Indigenomics: Carol Anne Hilton Envisions a $100B Indigenous Economy

Carol Anne Hilton, of Nuu chah nulth descent from the Hesquiaht Nation on Vancouver Island, founded the Indigenomics Institute to strengthen Indigenous economic capacity. She is banking on her future vision of a $100 billion Indigenous economy in Canada.

Carol Anne Hilton is often referred to as a futurist — a person who explores not only predictions but possibilities for the future. 

Her business, Indigenomics Institute, is founded on the future vision of a thriving and sustainable $100 billion Indigenous economy in Canada. 

Standing by her vision has required she bring all her confidence, passion and faith to the table. As she recently shared on LinkedIn: 

“It has taken a lot of courage to stand in my truth, to be clear in what I am saying in developing Indigenomics. I have always said Indigenomics chose me. Some have said ‘How dare she say a 100 billion dollar Indigenous economy? Who does she think she is?’ Some have said ‘It’s just a hashtag!’ I believe in possibility, imagination and I believe our people are powerful beyond measure, I believe in Indigenous resilience and excellence and I am willing to stand in that truth every single day. Some days take more courage than others. I do so much public speaking nationally and internationally I always end my talk with ‘Let’s have the courage to do this together! Who wants to play Indigenomics?!’” 

Indigenomics, her platform for changemakers to explore Indigenous economic development and economies, is gaining greater visibility following her recent receipt of the 2020 Indigenous Business Award of Distinction from the BC Achievement Foundation, which created an online digital campaign that honors Hilton’s vision. 

“Carol Anne is an exceptional leader whose strategic vision is helping to foster Indigenous entrepreneurship here in her home province, throughout Canada and beyond,” said Anne Giardini, O.C., O.B.C., Q.C., chair of the BC Achievement Foundation. “We at BC Achievement, are honoured to highlight Carol Anne’s many successes and to celebrate the ways in which she inspires change through the #Indigenomics movement.”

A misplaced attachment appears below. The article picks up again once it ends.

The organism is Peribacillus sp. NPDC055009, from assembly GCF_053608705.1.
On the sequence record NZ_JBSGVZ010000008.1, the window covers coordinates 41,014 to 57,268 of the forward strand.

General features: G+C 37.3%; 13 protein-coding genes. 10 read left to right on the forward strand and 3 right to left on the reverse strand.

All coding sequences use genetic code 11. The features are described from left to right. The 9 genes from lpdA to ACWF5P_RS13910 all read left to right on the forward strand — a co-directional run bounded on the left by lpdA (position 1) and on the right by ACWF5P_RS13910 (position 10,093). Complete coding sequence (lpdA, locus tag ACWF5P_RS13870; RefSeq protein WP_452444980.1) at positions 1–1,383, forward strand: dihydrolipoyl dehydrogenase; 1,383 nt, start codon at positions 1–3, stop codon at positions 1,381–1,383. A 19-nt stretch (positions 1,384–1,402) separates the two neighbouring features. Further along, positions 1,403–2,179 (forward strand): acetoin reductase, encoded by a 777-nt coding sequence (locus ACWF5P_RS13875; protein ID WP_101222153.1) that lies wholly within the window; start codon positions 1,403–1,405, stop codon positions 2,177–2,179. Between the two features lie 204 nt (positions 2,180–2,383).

Hilton is of Nuu chah nulth descent from the Hesquiaht Nation on Vancouver Island. The CEO and Founder of The Indigenomics Institute and the Global Center of Indigenomics, Hilton has established herself as a dynamic national Indigenous business leader and senior adviser with an international Masters Degree in Business Management (MBA) from the University of Hertfordshire, England. 

Hilton’s movement all stems from a single line of thought summed up as Indigenomics, focused on the rebuilding and strengthening of Indigenous economies. Hilton is also the author of ‘Indigenomics: Taking A Seat at the Economic Table’ and is an adjunct professor at Royal Roads University School of Business. 

Hilton served on the BC Emerging Economy Task Force, the BC Indigenous Business and Investment Council, and was the only Indigenous person appointed to the Canadian Economic Growth Council. Her work has been recognized with the national Excellence in Aboriginal Relations Award from the Canadian Council for Aboriginal Business. 

“The narrative of growing Indigenous business success is expected to sky rocket over the next decade,” states indigenomicsinstitute.com/100-billion.

Hilton currently serves as a Director on the McGill University Institute for the Study of Canada, the BC Digital Supercluster and recently as a juror on the Canadian Smart Cities Challenge. 

The Award of Distinction from the BC Achievement Foundation recognizes a person who has made a significant impact in the Indigenous business community and in so doing serves as an inspiration to everyone. 

Indigenomics seeks to disrupt the way society views the economic potential of Indigenous communities and entrepreneurs, and thus the resources and opportunities that naturally flow their way. 

“We need to view Indigenous peoples as economic powerhouses and when we view Indigenous peoples as a powerful economic strength, it shifts from a policy perspective, it shifts how we make decisions, it shifts how we invest into the indigenous economy, and it shifts a narrative that’s hundreds of years old of seeing Indigenous peoples as a problem or a burden on the system,” Hilton says. 

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